The following Dispute Resolution practice note Produced in partnership with Anderson Strathern LLP provides comprehensive and up to date legal information covering:
This Practice Note considers judicial tenders in the context of a plurality of parties to a civil action in Scotland. For guidance on:
other aspects relating to judicial tenders in Scotland, see Practice Notes: Tenders in Scottish civil litigation—nature, purpose and expenses implications and Making and responding to judicial tenders in Scottish civil litigation
other extra-judicial settlement options in Scottish civil proceedings, see Practice Notes: Alternative dispute resolution in Scotland and Pursuers’ offers in Scottish civil proceedings
other key areas of Scottish law and procedure, see our Scotland toolkit, and
the closest equivalent in civil proceedings in England and Wales, see: Settlement and settling disputes—overview, which, as well as giving an overview of this topic, links through to more detailed guidance on various settlement options in England and Wales including Practice Notes: Settling disputes—settlement offers (Calderbank, WPSAC and Part 36) and Without prejudice communications
ID(S)A 1958—Interest on Damages (Scotland) Act 1958
Often there are actions where there is more than one pursuer, each with a separate crave, or conclusion. Such an action may arise, for example, where family members seek damages for the death of a relative.
If the defender wishes to settle each of the pursuers’ claims by way of a tender, the defender must make a separate tender to each pursuer which each pursuer is capable of accepting. A
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This Practice Note considers the law governing the procedural law of arbitration proceedings (the curial law or lex arbitri) and how it is determined under the law of England and Wales (England and English are used as convenient shorthand).The procedural law of the arbitral proceedingsThe procedural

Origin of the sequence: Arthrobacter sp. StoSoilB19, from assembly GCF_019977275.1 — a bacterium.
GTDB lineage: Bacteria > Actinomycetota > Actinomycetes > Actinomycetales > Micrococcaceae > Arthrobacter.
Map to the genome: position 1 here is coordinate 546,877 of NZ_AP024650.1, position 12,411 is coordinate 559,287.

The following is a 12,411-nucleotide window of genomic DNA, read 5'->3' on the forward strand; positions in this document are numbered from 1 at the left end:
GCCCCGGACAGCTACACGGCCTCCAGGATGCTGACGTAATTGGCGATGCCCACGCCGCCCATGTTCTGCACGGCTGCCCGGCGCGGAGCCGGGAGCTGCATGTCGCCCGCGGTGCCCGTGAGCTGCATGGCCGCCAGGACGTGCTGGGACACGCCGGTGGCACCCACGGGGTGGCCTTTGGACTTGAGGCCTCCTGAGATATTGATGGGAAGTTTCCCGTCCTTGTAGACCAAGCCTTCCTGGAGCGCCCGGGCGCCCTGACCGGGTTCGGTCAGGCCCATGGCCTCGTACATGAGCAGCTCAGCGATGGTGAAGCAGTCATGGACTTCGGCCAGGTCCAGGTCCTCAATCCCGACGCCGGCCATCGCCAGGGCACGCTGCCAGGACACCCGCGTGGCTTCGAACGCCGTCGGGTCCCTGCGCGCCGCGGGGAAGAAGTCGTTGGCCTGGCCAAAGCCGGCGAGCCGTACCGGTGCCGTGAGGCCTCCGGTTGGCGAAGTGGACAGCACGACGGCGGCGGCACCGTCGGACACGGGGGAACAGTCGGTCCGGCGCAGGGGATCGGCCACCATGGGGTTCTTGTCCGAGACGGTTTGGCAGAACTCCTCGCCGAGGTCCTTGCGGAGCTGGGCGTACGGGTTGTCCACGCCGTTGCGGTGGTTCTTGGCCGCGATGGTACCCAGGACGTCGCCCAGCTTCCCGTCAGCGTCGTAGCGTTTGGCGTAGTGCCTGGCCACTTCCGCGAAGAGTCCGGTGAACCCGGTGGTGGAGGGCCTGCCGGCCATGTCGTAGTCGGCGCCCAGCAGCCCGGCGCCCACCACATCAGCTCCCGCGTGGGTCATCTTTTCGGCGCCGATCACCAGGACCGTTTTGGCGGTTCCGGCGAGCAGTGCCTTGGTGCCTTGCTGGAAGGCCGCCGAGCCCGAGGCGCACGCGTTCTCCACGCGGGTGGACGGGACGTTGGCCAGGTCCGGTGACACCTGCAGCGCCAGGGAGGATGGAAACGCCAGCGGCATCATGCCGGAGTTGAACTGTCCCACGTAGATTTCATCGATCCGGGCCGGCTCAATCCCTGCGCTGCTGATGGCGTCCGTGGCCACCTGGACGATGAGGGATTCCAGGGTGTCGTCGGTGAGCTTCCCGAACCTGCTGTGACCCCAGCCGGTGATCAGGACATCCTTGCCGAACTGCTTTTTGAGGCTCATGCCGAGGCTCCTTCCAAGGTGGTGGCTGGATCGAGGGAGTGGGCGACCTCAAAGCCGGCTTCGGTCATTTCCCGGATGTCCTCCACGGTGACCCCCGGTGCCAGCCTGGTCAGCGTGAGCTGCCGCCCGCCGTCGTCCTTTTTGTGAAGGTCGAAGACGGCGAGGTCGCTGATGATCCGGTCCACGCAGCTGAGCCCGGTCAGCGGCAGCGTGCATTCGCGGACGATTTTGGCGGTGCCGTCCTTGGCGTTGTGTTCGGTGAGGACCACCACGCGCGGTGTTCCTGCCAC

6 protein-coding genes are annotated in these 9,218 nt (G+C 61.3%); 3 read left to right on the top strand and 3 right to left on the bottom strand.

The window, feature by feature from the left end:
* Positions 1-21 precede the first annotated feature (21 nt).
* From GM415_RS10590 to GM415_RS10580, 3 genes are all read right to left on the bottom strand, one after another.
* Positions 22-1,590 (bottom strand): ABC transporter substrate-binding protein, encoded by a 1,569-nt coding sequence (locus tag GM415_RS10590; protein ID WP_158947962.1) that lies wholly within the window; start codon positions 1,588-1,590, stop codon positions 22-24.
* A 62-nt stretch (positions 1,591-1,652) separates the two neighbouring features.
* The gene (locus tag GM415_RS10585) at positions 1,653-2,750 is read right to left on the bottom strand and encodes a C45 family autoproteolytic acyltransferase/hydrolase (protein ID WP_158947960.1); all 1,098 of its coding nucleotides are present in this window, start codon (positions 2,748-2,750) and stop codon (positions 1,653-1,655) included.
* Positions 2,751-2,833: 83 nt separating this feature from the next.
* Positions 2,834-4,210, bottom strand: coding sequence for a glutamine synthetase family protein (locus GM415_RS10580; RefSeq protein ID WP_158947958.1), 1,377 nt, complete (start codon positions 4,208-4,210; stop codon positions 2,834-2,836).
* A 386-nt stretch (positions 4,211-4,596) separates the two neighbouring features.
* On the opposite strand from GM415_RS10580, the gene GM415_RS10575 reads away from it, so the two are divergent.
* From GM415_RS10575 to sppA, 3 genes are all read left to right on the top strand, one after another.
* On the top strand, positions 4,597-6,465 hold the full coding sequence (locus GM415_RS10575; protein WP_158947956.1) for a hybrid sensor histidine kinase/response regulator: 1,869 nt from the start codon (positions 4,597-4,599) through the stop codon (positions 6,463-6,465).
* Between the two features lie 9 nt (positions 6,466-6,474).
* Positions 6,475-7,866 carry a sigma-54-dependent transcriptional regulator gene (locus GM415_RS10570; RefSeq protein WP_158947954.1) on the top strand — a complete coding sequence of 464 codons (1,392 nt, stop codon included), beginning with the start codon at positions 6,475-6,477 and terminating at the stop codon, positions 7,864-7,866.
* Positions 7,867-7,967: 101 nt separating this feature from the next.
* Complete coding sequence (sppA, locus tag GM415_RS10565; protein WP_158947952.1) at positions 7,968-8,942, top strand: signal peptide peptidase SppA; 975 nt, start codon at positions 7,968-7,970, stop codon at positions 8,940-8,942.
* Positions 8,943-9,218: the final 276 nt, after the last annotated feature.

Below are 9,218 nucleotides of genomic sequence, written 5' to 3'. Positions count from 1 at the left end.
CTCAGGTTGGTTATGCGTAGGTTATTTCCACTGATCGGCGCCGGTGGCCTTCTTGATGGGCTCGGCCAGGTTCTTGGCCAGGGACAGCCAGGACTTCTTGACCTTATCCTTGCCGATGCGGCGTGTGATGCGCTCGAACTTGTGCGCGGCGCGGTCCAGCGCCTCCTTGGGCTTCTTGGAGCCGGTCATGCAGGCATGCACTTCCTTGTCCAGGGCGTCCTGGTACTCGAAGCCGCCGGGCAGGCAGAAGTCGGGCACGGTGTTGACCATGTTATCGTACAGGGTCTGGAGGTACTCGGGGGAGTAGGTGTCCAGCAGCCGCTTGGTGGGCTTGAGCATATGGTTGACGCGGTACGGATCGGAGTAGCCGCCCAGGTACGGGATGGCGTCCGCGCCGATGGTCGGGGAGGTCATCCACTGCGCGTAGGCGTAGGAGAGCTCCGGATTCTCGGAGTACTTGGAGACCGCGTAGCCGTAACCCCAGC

Coronavirus (COVID-19): During the current pandemic, legislation and changes to practice and procedure in the courts and tribunals have been introduced, which affect the following:•proceedings for possession•forfeiture of business leases on the grounds of non-payment of rent•a landlord's right to
Produced with input from Rebecca Cousin of Slaughter and May on market practice.This Practice Note summarises the rules and guidance in relation to parties who are, or may be presumed to be, acting in concert for the purposes of The City Code on Takeovers and Mergers (the Code). In particular the
This Practice Note considers the legal concept of mistake in contract law. It examines common mistake, mutual mistake, unilateral mistake, mistake as to identity and mistake as to the document signed (non est factum). It also considers the impact of each of these types of mistake on the contract and
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